Softback book ‘Na Fogarraich / The Immigrants’ by Calum MacMhaoilein, 1990. A story in Gaelic about people emigrating from Caithness to Cape Breton.
Softback booklet ‘MacLeans – A Biographical Dictionary of Mull People Mainly in the 18th and 19th centuries’, compiled by Jo Currie, 2002. Includes a section on page 34 about Donald MacLean (McLean; b. 1815) MD, son of the Rev Neil MacLean, minister of Tiree, who was in turn the son of Donald MacLean, minister of the Small Isles.
Softback book ‘Les Ecossais – The Pioneer Scots of Lower Canada, 1763-1855’, by LH Campey, 2006. Account of the migration of Highland and westcoast Scots to Lower Canada in the 18th century. Although Mull, Arran and Lewis are mentioned, Tiree is not. Includes details of ships transporting people from Scotland to Quebec and passenger lists for ships sailing from Fort William and Saltcoats.
Academic paper ‘Cholera in Quebec in 1849’ by Prof. Sylvio LeBlònd published in the Canadian M. A. Journal, 1954, describing how cholera arrived at Quebec, Canada, with immigrants from Ireland, how it spread, how many died, how it was treated and the hospital that was set up to deal with it. Tiree people emmigrating to Canada via Quebec in the mid-1800s had to face these conditions, and in 1849, 48 of them died of cholera.
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Printout from Canada’s Historic Places website about the Bard John MacLean Cemetery in Nova Scotia, also known as Glen Bard Cemetery. Bard John MacLean emigrated from Caoles to Nova Scotia with his wife and three children in 1819. The cemetery is named after him. Contains colour photographs of the cemetery and information about John MacLean.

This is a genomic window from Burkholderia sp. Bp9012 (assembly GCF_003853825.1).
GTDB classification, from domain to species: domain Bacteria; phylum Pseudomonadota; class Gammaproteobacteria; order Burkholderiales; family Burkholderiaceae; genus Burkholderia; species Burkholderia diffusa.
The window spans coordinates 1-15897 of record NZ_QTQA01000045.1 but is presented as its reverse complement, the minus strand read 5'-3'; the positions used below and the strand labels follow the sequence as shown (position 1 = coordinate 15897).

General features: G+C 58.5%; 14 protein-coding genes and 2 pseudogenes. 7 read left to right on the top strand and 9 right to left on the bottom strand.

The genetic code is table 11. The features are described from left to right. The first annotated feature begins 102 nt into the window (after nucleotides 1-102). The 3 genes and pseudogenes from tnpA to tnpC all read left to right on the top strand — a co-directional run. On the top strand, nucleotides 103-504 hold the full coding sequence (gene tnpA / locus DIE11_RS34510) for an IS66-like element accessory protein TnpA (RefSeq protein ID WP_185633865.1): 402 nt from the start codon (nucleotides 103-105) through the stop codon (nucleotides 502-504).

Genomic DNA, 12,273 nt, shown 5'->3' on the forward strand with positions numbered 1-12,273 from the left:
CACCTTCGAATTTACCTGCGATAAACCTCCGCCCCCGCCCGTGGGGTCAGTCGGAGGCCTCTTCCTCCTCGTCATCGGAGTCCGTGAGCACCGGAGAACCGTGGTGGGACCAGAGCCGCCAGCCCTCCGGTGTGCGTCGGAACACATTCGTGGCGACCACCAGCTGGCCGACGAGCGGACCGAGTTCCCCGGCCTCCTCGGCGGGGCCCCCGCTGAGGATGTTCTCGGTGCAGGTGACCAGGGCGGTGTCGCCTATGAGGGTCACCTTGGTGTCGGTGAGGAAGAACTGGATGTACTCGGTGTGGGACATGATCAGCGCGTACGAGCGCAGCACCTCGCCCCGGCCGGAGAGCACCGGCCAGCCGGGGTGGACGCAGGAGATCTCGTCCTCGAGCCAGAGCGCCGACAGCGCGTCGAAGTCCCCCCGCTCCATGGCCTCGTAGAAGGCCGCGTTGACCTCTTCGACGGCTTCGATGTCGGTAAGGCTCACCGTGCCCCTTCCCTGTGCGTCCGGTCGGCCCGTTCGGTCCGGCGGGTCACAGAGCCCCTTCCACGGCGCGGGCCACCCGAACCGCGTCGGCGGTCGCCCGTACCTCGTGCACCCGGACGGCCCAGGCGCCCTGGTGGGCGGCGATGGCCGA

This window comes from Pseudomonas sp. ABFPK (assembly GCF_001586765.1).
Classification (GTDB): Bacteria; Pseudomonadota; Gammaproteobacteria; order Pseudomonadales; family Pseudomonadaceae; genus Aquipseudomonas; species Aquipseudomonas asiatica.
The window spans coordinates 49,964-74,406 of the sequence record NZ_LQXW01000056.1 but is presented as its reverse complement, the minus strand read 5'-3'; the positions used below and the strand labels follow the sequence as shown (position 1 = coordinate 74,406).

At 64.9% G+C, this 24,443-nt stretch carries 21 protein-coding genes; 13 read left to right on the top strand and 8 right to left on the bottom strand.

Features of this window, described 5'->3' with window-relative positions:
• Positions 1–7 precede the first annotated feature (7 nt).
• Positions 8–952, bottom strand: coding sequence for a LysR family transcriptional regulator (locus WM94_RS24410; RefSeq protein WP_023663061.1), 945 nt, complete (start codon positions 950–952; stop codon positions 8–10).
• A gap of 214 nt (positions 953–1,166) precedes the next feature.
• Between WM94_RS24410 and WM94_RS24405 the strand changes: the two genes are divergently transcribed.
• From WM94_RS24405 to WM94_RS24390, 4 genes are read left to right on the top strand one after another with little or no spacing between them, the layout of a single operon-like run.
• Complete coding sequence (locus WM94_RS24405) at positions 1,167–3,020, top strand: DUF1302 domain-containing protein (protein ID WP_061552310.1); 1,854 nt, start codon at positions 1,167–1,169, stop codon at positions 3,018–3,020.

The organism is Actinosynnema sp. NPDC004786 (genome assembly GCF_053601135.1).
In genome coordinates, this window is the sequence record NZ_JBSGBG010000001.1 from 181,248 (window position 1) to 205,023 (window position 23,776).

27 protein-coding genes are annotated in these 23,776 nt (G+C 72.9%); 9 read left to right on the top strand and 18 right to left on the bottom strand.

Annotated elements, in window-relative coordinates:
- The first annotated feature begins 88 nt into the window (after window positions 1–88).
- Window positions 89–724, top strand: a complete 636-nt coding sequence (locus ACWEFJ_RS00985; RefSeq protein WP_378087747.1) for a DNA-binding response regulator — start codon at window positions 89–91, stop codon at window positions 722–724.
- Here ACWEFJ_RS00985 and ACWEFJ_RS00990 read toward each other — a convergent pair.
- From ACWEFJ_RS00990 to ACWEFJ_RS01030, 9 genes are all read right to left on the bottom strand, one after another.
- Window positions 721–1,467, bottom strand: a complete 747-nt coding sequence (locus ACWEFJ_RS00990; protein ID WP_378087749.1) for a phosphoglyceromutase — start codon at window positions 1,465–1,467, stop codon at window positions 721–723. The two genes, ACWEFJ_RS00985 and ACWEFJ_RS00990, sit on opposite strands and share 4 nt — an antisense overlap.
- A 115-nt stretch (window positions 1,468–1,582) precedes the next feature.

Colour photograph of a plaque in Glen Bard Cemetery, Novia Scotia, bearing the inscription “This plaque was unveiled on June 7 1988. It signifies the registration of the Glen Bard Cemetery as a Provincial Heritage Property”. Bard John MacLean emigrated from Caoles to Nova Scotia with his wife and three children in 1819. The cemetery is named after him.
Colour photographs of the gravestone of John MacLean (1787 -1848), Caoles, in Glen Bard Cemetery, Nova Scotia. Bard John MacLean emigrated from Caoles to Nova Scotia with his wife Isabella and three children in 1819. The cemetery is named after him.
The inscription is in Gaelic. A translation on a metal plaque at the foot of the stone reads: The Bard MacLean, 1787-1848. He who in this cemetery goes around / Stop and listen to a voice from the grave / Keep up the Gaelic all of your life / And hold its poetry in high regard / To all that is good give your love / And live to God each day. The Bard’s Wife Isabella Black (1786-1877), Trust in the Lord with all your heart.
Colour photograph of the entrance sign to Glen Bard Cemetery in Antigonish County, Nova Scotia, Canada, in 2017. The Tiree poet John MacLean was the first person buried there, in 1848, and the cemetery named after him. Bard John MacLean emigrated from Caoles to Nova Scotia with his wife and three children in 1819.